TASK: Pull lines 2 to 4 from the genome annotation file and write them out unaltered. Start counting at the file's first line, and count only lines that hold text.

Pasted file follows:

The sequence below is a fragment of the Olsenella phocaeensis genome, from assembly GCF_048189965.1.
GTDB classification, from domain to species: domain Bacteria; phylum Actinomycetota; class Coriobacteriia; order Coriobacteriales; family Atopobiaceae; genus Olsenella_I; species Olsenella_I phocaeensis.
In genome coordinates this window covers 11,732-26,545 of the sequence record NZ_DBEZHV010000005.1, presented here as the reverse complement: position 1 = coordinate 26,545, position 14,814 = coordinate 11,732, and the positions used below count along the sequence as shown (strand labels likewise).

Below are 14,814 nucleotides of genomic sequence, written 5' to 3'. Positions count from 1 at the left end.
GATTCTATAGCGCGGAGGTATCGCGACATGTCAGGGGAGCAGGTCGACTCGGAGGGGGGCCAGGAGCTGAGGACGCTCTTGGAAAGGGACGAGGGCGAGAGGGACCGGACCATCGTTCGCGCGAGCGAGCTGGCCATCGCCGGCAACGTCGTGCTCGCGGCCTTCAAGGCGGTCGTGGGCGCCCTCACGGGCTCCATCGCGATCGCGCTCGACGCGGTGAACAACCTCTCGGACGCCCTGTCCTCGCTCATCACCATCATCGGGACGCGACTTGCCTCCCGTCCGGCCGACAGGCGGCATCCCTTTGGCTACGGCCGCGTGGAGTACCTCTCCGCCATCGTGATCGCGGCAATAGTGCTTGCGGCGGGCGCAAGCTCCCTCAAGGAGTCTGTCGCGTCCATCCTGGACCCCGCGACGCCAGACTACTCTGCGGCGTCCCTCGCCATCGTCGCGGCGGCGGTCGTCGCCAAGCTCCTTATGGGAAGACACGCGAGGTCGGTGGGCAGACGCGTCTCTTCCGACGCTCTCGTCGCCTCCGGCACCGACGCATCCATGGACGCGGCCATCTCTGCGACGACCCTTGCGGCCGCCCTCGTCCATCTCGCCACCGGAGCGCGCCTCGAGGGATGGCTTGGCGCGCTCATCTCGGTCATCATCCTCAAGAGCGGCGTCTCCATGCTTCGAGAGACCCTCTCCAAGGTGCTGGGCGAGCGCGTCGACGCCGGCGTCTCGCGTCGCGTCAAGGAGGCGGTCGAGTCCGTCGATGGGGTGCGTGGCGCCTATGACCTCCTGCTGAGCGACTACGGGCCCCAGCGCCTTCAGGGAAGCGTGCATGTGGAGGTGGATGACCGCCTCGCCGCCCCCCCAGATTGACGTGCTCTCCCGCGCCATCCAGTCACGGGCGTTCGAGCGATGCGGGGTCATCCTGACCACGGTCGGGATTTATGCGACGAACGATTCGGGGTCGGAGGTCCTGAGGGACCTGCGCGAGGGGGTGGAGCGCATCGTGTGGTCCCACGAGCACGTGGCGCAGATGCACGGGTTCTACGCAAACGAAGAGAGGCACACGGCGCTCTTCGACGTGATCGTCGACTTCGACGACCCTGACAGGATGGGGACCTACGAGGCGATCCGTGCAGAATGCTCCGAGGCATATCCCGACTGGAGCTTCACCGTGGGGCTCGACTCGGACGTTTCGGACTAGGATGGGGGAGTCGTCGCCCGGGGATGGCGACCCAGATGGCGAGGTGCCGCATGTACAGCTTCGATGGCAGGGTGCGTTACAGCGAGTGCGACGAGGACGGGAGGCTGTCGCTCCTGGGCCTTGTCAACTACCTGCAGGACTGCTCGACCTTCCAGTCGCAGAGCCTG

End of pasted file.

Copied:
GTDB classification, from domain to species: domain Bacteria; phylum Actinomycetota; class Coriobacteriia; order Coriobacteriales; family Atopobiaceae; genus Olsenella_I; species Olsenella_I phocaeensis.
In genome coordinates this window covers 11,732-26,545 of the sequence record NZ_DBEZHV010000005.1, presented here as the reverse complement: position 1 = coordinate 26,545, position 14,814 = coordinate 11,732, and the positions used below count along the sequence as shown (strand labels likewise).

Below are 14,814 nucleotides of genomic sequence, written 5' to 3'. Positions count from 1 at the left end.